Is Plastic Recycling in Britain Fundamentally Flawed?

Recycling is a constant consideration within the packaging sector, but many experts are predicting a stormy future for a plastic recycling industry, which they claim is fundamentally flawed.

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Recycling is a constant consideration within the packaging sector, but many experts are predicting a stormy future for a plastic recycling industry, which they claim is fundamentally flawed.

Many now believe that without significant systematic changes Britain is unlikely to hit its future recycling targets. Has the tipping point now been reached for companies working within the sector and British plastic recycling as a whole?

One of the biggest problems facing the UK plastic recycling industry, according to expert sources, is that many recycling businesses are paying high prices for their input, paying fixed prices for processing and then receiving very little for output, creating an unsustainable situation.

The problem has also been made worse by a European price rise for recovered HDPE bottles – a source for some British plastic recycling plants. Past American supply issues forced Asia to source bottles from Europe, driving up prices for UK firms.

Another exacerbating factor has been recent oil price fluctuations, according to the Foodservice Packaging Association’s executive director, Martin Kersh. Virgin plastic resins, he claims, have fallen in price as a result of a sharp fall in oil prices. This has led to virgin plastics being the cheaper choice when compared to the costs businesses face in purchasing recycled versions.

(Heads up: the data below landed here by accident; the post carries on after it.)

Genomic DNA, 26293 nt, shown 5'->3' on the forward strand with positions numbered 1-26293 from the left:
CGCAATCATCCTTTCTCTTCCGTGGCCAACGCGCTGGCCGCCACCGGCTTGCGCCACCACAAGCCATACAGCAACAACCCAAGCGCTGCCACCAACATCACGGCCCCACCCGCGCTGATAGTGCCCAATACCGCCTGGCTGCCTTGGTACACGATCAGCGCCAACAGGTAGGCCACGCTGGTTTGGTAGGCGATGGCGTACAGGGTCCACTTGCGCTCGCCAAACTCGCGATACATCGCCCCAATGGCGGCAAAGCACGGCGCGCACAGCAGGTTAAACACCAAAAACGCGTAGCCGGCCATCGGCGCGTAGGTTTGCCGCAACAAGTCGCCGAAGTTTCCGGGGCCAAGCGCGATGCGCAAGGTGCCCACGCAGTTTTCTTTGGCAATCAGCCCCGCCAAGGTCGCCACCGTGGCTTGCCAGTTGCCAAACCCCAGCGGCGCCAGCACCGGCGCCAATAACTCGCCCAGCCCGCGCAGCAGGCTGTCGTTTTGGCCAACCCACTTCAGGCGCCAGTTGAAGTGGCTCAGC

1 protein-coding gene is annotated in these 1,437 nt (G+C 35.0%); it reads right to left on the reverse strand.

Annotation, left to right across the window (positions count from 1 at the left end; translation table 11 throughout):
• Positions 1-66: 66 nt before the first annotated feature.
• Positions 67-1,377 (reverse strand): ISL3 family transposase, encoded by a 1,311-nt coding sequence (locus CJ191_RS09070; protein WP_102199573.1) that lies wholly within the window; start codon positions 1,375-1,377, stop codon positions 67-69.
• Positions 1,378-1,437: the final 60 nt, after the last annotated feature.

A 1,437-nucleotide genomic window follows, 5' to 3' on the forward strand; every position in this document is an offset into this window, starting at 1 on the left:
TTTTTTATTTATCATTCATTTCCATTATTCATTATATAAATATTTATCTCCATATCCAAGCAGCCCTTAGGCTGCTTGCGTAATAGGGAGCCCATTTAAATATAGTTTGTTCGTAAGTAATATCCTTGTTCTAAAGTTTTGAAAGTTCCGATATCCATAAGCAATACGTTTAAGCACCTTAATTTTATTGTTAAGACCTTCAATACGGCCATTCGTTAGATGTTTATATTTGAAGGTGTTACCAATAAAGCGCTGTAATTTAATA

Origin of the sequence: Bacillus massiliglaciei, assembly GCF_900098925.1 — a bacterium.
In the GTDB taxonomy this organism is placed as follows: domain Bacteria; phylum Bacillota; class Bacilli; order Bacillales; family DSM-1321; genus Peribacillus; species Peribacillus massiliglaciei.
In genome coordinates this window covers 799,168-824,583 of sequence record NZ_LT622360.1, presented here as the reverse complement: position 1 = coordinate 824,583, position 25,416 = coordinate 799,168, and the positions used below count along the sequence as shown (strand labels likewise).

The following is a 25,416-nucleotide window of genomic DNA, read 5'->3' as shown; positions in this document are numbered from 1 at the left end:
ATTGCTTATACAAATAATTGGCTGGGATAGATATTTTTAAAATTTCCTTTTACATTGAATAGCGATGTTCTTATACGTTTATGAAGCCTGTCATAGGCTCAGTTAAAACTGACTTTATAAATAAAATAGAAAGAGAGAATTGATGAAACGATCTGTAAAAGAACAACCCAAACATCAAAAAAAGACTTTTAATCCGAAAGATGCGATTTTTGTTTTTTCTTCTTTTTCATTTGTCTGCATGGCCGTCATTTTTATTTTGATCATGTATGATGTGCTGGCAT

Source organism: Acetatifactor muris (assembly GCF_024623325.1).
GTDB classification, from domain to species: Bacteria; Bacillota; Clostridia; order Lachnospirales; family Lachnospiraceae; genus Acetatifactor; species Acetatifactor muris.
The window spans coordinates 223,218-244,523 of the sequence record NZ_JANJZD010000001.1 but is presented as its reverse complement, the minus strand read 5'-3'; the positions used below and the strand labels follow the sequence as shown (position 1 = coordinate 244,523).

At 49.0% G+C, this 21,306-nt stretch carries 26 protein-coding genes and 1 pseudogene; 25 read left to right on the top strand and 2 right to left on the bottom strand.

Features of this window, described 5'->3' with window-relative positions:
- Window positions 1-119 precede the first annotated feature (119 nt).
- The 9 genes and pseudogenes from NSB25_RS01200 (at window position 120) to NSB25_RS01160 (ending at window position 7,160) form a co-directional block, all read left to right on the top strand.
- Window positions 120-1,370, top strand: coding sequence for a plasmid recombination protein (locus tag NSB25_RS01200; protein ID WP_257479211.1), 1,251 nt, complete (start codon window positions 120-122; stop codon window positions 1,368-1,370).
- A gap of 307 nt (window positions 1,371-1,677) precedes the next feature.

Mr Kersh claims that all plastic recycling firms are likely to be experiencing problems in Britain, particularly those aiming for food-grade quality.

This is despite many leading brands pledging publicly to use recycled materials in their packaging. Mr Kersh believes that some will stick to their promises but others may be tested by the potential presented by cost-saving alternatives.

Yet recent research reveals that consumers are still firmly supporting the use of recycled plastics, claiming that price increases could be withstood for effective use of recycled content.

There is still concern, however, that without supply chain support brands are likely to renege on recycling commitments, and the repercussions could be very serious for British recycling targets.

The British Plastics Federation’s director general, Philip Law, says that problems with plastic packaging recycling will lead to missed recycling targets and have a negative effect on the sustainability story of the industry.

Britain is well known for being ahead of the 22.5 per cent European plastic recycling target, but rates could soon slow. There is also the danger that the problems could be made worse by recyclers reducing infrastructure spend, impeding the industry in the future.

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